Butterflies emerge from Holocaust unit at PVRS
Pioneer Valley Regional School freshman Jasper Tobey hangs one of several decorated butterflies at Magic Wings Butterfly Conservatory in Deerfield Wednesday, as classmates Colby Johnson and Ameilia Pelletier look on. The paper butterflies bore messages of hope, and were the culmination of a ninth grade Holocaust unit.
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Pioneer Valley Regional School freshmen Colby Johnson, Jasper Tobey, Elizabeth Sweeney, Ameilia Pelletier and Emma Langston hang paper butterflies at Magic Wings Butterfly Conservatory in Deerfield Wednesday. The decorated butterflies bore messages of hope, and were the culmination of a ninth grade Holocaust unit.
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DEERFIELD — A new load of butterflies has emerged at the Magic Wings conservatory, but they came from a suitcase rather than cocoons.
On their wings were messages of hope and scenes of tranquility, drawn by the hands of the freshman class at Pioneer Valley Regional School.
The brightly colored paper insects were inspired by a very serious lesson taught in humanities and English classes.
The teens recently finished a month-long unit on World War II and the Holocaust. Though they’d touched on the subjects in previous years, they hadn’t studied them in such depth, and the students were shocked by what they learned.
“The reality of the Holocaust didn’t hit me until I took time to really think about it,” said freshman Elizabeth Sweeney.
Despite the atrocities committed by the Nazis, there were moments of compassion, humanity and kindness that shone through some of the darkest moments of human history, the teens learned.
“After watching ‘Schindler’s List,’ I realized how amazing some people were during the Holocaust, under such harsh times,” said Jasper Tobey.
Oscar Schindler, though a member of the Nazi party, is credited with saving the lives of about 1,200 Jews employed in his enamelware and ammunition factory. By the end of the war, Schindler had spent most of his fortune bribing Hitler’s SS officers and buying supplies for his workers.
The movie screening turned into an all-day affair at Pioneer, with teachers preparing their students for the film, and taking plenty of time to process what they’d seen afterward. Throughout their classrooms, 15 posters posed questions about the movie and what they learned from it, and the students silently walked from station to station, writing their answers below.
“The Holocaust brought out the best and worst in people at the same time,” said Emma Langston. “I cried a lot the day we watched the movie, and throughout the unit.”
Amid the horrors of the Holocaust, the students found hope. Though the captive Jews were marked for death, their spirits stayed strong. This was showcased in the book “I Never Saw Another Butterfly,” a collection of art and poetry penned by the child prisoners of the Terezin concentration camp. The titular poem was written by Pavel Friedman, who later died at the Auschwitz concentration camp. They also learned of the diversions the captives provided themselves through plays, performances and music.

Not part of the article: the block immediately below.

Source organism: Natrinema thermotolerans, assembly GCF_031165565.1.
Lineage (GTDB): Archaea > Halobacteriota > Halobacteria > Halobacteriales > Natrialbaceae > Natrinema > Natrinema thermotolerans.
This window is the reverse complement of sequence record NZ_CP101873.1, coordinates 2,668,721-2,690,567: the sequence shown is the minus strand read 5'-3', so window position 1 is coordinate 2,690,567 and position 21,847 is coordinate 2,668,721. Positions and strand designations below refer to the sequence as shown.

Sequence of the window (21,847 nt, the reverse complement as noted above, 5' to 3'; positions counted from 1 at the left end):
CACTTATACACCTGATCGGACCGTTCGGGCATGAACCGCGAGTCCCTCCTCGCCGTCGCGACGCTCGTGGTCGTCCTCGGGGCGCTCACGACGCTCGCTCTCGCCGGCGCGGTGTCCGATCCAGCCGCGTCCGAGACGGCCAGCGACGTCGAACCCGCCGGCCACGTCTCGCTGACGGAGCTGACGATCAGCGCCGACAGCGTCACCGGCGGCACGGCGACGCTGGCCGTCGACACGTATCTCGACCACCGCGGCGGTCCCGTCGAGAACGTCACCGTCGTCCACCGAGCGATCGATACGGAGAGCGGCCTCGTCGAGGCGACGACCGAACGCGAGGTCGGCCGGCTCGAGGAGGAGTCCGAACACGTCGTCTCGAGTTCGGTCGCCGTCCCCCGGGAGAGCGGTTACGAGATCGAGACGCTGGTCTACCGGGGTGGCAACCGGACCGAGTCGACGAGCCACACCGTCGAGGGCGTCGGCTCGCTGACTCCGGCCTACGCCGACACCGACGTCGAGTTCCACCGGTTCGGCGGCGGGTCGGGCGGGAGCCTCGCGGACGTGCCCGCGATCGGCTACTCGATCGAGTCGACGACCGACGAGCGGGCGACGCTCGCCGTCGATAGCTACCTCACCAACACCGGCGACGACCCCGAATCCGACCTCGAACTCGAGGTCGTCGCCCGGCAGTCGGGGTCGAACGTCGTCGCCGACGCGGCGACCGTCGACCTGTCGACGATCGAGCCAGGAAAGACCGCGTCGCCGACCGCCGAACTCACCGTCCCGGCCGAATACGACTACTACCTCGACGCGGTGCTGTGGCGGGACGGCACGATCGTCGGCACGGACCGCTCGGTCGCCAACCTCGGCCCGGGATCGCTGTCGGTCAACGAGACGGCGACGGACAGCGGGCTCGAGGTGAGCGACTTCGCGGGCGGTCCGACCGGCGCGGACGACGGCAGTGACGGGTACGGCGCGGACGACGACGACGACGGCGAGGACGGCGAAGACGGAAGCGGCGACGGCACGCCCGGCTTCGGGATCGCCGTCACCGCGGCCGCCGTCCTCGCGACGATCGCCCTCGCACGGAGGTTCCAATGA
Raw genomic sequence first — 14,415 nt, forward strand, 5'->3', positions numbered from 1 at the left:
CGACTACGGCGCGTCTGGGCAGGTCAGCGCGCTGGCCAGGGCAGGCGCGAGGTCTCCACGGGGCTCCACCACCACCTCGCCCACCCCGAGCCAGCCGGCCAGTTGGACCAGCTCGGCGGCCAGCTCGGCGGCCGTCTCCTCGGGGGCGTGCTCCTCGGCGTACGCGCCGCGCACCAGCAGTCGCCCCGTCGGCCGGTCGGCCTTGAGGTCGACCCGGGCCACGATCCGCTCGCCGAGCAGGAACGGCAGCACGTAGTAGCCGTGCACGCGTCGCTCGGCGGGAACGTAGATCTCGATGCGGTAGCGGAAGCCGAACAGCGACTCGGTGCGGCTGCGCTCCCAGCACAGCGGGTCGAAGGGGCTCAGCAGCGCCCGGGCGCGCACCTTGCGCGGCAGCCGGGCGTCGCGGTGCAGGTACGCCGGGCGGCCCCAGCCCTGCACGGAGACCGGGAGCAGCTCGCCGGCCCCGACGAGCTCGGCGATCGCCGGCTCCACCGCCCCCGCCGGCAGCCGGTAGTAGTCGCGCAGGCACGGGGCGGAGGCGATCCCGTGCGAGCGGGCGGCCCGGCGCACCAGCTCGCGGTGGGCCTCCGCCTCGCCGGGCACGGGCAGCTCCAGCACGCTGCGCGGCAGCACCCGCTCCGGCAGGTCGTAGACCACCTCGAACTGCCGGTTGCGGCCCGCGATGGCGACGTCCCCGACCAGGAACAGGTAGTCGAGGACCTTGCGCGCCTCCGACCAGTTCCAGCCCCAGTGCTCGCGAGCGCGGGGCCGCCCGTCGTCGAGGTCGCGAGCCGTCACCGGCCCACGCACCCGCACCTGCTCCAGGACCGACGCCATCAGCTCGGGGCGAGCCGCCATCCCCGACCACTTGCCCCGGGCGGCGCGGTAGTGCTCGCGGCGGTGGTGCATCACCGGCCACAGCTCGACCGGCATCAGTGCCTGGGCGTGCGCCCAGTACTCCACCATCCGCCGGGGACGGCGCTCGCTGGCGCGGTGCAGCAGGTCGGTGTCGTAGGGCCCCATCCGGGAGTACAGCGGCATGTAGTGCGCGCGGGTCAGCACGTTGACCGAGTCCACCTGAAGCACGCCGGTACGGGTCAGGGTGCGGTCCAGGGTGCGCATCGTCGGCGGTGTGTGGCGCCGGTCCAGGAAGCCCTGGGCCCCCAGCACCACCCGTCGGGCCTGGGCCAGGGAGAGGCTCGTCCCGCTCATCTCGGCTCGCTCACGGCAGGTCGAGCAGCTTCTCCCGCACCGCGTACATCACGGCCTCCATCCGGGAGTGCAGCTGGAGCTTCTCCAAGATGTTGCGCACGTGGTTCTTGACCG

The students also read the book “Night,” author Elie Wiesels’ account of his time with his father as prisoners in the Auschwitz and Buchenwald concentration camps. Wiesel was 16 when Buchenwald was liberated; his father didn’t make it, dying after a severe beating in the camp.
Langston said it was a very emotional read, so she’d prepare herself by reading ahead at home, so she’d have time to process things before the in-class reading. She wasn’t the only one who found herself getting choked up while reading the book.
“I even cried a couple times during class while reading ‘Night,’” admitted English teacher Victoria Blackmore.
“It was difficult to hear at times, but it deepened my sense of empathy toward others,” said Grace Hoisington. “The whole unit was really inspiring,”
Last week, the students visited the New England Holocaust Memorial in Boston, where six 54-foot-tall glass towers are engraved with numbers representing the millions of Jews killed by Hitler’s troops.
While they were there, the students interviewed passersby, asking them a single question: What color is empathy?
“A lot of people said ‘blue’ or ‘purple,’” recalled Colby Johnson.
The students said their unusual question got them some strange looks, but also started some thoughtful conversations about empathy once they explained the project.
“Once we started talking to people, they opened up, and started to talk about their thoughts on the Holocaust,” Sweeney said.
The interviews were recorded by the students and put together to air on Bernardston Northfield Community Television.
While the Holocaust ended nearly 70 years ago, the students were encouraged to apply the lessons they learned to the present.
“The goal with this unit was to learn about what happened in our history, but also to empower students to take action today with the insight they gained from learning about the stories of Oscar Schindler, Elie Weisel, Pavel Friedman and others during the time of the Holocaust,” said Blackmore.
Now that they understand what happens when bystanders look the other way while harassment gets out of hand, Blackmore hopes her students will do their best to speak out against the injustices they will encounter.
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